The year 1964 was dismal with some key players out because of injuries. The Dodgers went back into great playing games in 1965, winning the World Series against the Minnesota Twins – this, even when Koufax refused to play during game one because it was the Yom Kippur holy day. In 1966, the Dodgers won the pennant but failed to snag the World Series from newbies Baltimore Orioles. It was on winter that year when Koufax retired because of arthritis in his pitching arm’s elbow. Maury Wills was also traded, leading to a dismal 1967 series. It was somehow the same in 1968, even when Don Drysdale was still effective in his game. Drysdale would also soon retire. 1969 was better for the team with Rookie of the Year EB Ted Sizemore. The LA Dodgers finished fourth in the struggle for the pennant.

The LA Dodgers in the 1970s

The Dodgers failed to make the playoffs from 1970 to 1973. They faced the Giants again in 1971 for the NL Wet pennant and struggled to the bitter end, only to lose by one game. Likewise, in 1973, they were in the NL West pennant playoffs again, this time against the Cincinnati Reds. They lost with a commendable 95-66 record.

In 1974, they met the Reds again and came out as winners with a 102-60 record. The LA Dodgers were led by 1B Steve Garvey, pitcher Mike Marshall (who earned the CY Young Award that year) and OF Jimmy Wynn. They vied against the Oakland Athletics at the World Series, losing to them in five games.

In 1976, Dodgers Manager Walter Alston retired from the team, after 23 years. He was to be replaced by Tommy Lasorda, who would then stay on the team for 20 seasons.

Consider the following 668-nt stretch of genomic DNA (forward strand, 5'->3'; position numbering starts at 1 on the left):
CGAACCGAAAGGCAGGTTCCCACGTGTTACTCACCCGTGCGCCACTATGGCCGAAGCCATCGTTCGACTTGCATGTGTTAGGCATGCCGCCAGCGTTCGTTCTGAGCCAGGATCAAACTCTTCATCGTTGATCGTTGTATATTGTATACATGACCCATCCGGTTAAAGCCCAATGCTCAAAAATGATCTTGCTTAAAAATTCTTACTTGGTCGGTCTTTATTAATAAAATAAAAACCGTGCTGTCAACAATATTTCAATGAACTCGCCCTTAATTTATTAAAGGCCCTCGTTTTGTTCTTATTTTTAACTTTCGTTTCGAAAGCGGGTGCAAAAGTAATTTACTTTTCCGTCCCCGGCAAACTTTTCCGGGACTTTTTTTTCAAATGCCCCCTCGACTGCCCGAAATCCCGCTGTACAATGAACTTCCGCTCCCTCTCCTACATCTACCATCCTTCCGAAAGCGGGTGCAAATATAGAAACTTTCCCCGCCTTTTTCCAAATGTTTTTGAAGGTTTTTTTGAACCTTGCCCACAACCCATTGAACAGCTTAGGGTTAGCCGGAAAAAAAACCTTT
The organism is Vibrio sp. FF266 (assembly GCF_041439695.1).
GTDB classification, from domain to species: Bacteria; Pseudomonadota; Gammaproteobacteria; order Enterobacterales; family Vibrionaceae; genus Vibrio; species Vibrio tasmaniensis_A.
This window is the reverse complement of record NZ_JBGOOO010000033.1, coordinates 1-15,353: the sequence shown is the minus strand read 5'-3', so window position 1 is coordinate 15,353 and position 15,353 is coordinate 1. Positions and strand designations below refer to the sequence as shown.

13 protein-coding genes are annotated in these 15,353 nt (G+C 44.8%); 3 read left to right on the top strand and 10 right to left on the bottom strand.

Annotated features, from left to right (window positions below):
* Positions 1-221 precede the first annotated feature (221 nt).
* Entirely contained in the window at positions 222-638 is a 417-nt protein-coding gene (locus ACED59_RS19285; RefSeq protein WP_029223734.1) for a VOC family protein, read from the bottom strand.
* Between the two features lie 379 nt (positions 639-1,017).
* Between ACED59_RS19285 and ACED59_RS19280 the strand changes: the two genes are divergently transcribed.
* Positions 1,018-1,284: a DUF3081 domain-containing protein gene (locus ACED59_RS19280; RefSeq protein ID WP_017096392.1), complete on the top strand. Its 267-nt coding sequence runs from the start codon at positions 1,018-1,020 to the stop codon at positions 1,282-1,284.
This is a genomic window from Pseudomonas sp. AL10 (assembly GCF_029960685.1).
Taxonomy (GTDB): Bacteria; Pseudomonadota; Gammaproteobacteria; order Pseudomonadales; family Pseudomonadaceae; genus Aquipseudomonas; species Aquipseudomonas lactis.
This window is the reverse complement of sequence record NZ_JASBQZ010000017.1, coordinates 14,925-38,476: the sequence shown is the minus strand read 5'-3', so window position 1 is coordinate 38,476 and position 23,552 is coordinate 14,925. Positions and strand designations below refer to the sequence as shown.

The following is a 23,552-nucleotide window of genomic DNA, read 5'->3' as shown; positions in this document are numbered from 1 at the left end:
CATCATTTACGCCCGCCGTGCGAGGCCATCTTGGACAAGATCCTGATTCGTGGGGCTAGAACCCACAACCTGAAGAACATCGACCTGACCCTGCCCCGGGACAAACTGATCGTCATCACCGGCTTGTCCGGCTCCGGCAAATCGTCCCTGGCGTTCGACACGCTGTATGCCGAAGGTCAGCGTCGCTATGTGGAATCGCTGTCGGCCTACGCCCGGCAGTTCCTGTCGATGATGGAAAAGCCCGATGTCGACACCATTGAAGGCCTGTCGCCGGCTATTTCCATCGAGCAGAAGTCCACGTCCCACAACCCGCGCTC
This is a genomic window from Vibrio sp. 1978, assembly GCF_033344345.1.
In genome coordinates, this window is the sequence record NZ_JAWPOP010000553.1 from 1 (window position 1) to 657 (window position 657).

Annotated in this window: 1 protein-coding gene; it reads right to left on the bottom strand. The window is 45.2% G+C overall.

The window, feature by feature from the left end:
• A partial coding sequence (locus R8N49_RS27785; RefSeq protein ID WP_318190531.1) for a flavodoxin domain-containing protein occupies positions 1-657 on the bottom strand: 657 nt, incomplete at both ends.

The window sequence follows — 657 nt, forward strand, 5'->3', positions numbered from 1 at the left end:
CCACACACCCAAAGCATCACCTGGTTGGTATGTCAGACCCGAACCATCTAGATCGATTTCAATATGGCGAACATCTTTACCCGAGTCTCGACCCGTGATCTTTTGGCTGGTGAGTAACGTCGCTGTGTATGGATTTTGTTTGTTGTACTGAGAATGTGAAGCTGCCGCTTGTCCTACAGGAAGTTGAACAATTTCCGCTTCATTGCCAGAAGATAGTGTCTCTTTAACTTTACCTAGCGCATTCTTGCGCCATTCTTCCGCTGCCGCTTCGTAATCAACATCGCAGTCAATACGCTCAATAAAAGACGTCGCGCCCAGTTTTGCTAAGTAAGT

The year 1977 was the first full year with Lasorda as manager. This was also the year that Dodgers made history with 30 or more home runs by their team members: 33 by Steve Garvey, 32 by Reggie Smith, 30 by Ron Cey, and 30 by Dusty Baker. They won the NLCS title to make it to the World Series and face the New York Yankees again. They lost to the Yankees in game six. They faced the Yankees again in the World Series of 1978. And again, the Dodgers would lose after six games.

The LA Dodgers: 1980s

The 80s was the time when Fernando Valenzuela took baseball by storm – the craze then was known as Fernandomania. Valenzuela won the Cy Young award as well as Rookie of the Year in 1981. He also led the Dodgers in another World Series face-off against the New York Yankees, the third time within five years. This time around, they came off victorious, winning games three to six of the series. The Dodgers also made another baseball history with a tri-MVP win for players Ron Cey, Pedro Guerrero, and Steve Yeager.  

The rest of the decade was a struggle for the LA Dodgers. It had to contend with injuries and losing players to free agent deals. They had a pretty good showing in 1985 but failed to make it to the World Series after losing to the St. Louis Cardinals.

This changed in 1988, when they signed Kirk Gibson. Gibson rallied the team to win the NLCS against the New York Mets. By the last game of the playoffs, the Mets were blanked at 6-0 by Orel Hershiser, who won MVP for that year’s NLCS playoffs.

However, as they entered the World Series, it was apparent that they needed to play without Gibson, who by then suffered from two bad knees and could barely walk. They were up against the Oakland Athletics this time. In the crucial ninth inning of the last game, Gibson convinced Lasorda to let him bat. While he grimaced with pain on the first pitch, he hit the second ball with so much power to win the game by 5-4.

LA Dodgers: The 1990s till today

Since the 1988 win, the Dodgers would not get to the World Series again until 2004. The 1990s were marked with rookie players and the retirement of long-time manager Lasorda. Lasorda was replaced by Bill Russell, who was a Dodgers shortstop. O’Malley would also sell the team to the Rupert Murdoch News Corporation (owner of Fox Network). Russell was replaced by the new owners with Davey Johnson, and then Jim Tracey.  It was only in 2000 when the team reached some stability. In the 2004 World Series, they faced and lost to the St. Louis Cardinals.